Saturday, December 27, 2014

Museum Labyrinth of the Sciences and the Arts

One of the newest museums in the city of San Luis Potosí city in México is Laberinto de las Ciencias y las Artes, Labyrinth of the Sciences and the Arts. I've heard it was a interactive museum for children. So it wasn't a major attraction for adults, but there's a game changer exhibition advertised all over the city. The temporary exhibition is called Body Worlds Vital. Real human bodies were plastinated using a technique created by a German doctor, his name is Gunther von Hagens. So I went to check it out yesterday. I asked permission to sketch, since photos and videos weren´t allowed just for that exhibition. I had to write a letter to the director of the museum to request permission. So I did, what could I loose? I returned today to deliver the letter and they granted me permission minutes later. Wow, lucky me! 

This is the side entrance of the museum near the parking lot. The facilities are great, worthy of first quality exhibitions like this one. This temporary exhibition was supposed to be over at the end of December, but it´s been so succesful that the museum is thinking in extending it for another month.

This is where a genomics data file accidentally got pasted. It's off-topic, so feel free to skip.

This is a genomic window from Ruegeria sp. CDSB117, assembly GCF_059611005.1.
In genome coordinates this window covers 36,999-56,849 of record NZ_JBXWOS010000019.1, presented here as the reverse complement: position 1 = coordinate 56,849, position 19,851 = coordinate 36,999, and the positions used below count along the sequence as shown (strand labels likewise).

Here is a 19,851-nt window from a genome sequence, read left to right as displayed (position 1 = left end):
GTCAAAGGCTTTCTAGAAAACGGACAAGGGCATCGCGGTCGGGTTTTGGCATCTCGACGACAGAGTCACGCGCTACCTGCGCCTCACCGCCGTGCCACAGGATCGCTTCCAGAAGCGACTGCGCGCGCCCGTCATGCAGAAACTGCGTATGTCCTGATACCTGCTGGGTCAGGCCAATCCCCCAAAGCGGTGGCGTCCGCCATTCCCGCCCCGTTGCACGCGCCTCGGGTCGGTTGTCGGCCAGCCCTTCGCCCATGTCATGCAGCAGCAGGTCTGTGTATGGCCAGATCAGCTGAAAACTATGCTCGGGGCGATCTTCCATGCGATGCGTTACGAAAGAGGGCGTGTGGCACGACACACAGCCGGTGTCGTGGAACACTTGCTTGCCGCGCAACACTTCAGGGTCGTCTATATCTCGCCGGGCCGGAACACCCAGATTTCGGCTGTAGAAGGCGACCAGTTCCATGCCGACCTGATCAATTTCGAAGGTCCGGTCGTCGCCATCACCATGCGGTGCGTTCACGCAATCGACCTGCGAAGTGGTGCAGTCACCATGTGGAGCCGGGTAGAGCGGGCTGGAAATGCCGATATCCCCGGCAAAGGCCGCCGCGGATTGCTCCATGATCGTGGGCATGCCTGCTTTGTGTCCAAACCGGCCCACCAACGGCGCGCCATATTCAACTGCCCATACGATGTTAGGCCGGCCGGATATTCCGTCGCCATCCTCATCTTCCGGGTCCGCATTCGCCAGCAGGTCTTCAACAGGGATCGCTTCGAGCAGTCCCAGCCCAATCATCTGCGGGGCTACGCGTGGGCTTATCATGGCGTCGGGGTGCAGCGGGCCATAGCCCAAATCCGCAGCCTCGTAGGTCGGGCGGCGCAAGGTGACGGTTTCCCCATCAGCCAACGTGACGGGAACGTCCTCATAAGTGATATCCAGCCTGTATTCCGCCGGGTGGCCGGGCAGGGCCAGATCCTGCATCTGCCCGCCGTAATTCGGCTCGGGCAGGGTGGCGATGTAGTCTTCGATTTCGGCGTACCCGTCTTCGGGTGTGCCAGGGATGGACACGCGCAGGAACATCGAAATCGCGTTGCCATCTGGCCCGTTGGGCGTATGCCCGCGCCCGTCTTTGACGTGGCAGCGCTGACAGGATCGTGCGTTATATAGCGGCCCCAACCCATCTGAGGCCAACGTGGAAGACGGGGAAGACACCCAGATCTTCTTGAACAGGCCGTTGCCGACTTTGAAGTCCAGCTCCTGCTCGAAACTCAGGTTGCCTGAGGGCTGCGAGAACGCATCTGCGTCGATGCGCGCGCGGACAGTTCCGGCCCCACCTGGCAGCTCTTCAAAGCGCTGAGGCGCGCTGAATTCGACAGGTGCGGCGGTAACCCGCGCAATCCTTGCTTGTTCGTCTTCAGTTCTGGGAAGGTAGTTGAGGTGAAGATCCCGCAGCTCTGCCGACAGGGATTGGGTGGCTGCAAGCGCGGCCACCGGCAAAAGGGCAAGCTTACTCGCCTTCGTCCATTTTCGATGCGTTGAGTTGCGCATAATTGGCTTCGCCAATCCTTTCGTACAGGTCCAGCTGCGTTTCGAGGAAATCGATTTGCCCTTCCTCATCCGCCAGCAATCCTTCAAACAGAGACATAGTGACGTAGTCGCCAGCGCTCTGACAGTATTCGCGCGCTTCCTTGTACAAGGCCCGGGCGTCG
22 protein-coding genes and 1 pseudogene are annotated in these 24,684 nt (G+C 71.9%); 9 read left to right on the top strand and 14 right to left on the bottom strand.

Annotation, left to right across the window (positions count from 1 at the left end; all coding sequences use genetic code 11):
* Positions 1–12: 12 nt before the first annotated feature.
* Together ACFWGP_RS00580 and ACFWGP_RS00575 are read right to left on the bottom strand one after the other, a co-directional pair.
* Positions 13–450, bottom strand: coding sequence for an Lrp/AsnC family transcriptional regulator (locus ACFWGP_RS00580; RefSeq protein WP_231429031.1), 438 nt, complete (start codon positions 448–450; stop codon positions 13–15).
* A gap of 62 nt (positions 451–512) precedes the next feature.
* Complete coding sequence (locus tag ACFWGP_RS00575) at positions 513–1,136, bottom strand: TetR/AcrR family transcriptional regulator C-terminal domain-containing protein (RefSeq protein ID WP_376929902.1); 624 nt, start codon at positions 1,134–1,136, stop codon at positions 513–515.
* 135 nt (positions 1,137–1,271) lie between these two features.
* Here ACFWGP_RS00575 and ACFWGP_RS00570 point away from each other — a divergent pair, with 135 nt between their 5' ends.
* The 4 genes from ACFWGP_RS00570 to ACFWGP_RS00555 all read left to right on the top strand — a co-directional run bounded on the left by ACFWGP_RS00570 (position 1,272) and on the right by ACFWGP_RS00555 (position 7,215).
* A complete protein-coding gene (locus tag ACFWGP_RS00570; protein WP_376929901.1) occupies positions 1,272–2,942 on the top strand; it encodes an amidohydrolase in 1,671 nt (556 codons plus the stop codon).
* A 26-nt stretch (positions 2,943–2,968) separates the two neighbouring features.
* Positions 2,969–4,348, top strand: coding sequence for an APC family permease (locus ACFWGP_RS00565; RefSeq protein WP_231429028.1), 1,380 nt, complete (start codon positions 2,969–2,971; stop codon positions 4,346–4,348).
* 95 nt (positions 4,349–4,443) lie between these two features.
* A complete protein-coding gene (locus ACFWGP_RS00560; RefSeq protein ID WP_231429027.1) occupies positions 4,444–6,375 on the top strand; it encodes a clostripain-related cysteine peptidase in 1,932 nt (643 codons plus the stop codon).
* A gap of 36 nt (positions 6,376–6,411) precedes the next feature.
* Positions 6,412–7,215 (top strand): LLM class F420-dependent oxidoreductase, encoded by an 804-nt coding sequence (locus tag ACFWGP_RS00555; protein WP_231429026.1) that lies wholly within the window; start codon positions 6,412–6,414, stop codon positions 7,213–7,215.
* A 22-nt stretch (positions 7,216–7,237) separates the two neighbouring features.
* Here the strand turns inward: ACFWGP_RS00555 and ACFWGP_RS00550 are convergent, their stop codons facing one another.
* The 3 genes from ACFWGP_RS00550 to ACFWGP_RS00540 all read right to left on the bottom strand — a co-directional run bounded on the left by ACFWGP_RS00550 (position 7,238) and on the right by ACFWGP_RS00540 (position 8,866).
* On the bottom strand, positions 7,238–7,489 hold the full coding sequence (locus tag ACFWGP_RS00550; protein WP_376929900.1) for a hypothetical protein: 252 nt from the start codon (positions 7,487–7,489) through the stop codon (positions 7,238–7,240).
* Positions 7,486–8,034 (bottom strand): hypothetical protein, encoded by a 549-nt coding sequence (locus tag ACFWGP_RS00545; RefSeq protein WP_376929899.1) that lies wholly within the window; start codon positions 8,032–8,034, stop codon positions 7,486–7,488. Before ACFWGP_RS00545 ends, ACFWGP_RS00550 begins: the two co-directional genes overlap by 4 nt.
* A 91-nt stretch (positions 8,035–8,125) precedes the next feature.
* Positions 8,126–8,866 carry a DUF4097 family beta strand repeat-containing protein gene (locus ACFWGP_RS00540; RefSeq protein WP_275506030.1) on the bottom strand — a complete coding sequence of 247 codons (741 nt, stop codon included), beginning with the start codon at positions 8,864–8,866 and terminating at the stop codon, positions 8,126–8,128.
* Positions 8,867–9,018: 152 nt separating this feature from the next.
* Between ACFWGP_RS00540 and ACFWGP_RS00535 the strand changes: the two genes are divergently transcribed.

The quality of the pieces is very good. You can see muscles, tendons, nerves and little ligaments even veins. Two or three pieces are just jaw dropping, so complex to draw, so I sticked to those pieces that my limited talent could manage. 

Here it is the Diver, the body of a woman separated in half. The front half, where the face is, has what it looks like the hands, but in reality its oly the ligaments! The back half, where the brain is, has what it looks like like the hands, but it´s only the bones and nails, and at the center, it shows the organs. These pieces are not only educational but art as well! Who ever chose that pose has an artistic mind. I could describe the technique but I don't want to get into trouble or pay a fine.

If this exhibition comes to your city, go, you won't regret it. I thank to the Director of the Museum María González Flores for allowing me to sketch part of such an interesting collection.

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